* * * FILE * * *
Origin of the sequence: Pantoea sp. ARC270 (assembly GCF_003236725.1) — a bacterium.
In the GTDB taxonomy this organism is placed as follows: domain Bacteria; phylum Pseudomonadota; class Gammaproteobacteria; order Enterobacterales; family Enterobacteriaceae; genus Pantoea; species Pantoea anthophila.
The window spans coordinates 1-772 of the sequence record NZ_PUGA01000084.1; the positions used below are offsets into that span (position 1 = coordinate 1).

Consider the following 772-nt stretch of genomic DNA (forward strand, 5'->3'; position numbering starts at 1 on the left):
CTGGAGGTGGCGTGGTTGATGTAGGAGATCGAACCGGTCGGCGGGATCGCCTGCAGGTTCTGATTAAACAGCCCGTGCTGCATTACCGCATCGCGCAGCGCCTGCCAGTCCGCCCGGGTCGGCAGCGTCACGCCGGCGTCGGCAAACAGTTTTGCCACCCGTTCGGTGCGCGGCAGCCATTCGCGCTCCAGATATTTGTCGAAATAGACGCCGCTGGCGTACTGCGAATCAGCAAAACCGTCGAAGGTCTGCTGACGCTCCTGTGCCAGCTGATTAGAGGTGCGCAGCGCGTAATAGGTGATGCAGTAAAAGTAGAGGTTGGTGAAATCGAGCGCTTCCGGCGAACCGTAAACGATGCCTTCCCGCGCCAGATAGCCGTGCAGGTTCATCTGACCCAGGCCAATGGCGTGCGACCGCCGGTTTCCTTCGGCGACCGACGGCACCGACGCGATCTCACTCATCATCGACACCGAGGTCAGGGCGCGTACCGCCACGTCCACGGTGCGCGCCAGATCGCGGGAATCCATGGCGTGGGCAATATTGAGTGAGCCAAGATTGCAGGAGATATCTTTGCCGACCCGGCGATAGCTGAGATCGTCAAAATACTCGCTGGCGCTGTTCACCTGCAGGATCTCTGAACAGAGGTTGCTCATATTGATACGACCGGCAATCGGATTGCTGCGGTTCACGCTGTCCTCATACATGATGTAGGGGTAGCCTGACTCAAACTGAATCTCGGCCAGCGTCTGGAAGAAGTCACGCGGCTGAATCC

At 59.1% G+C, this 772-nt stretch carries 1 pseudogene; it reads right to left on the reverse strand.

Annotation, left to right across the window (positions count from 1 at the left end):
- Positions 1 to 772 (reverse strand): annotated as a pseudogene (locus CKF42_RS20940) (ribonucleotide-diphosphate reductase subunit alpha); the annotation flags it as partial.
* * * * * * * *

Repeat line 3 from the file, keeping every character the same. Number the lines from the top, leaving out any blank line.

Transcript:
The window spans coordinates 1-772 of the sequence record NZ_PUGA01000084.1; the positions used below are offsets into that span (position 1 = coordinate 1).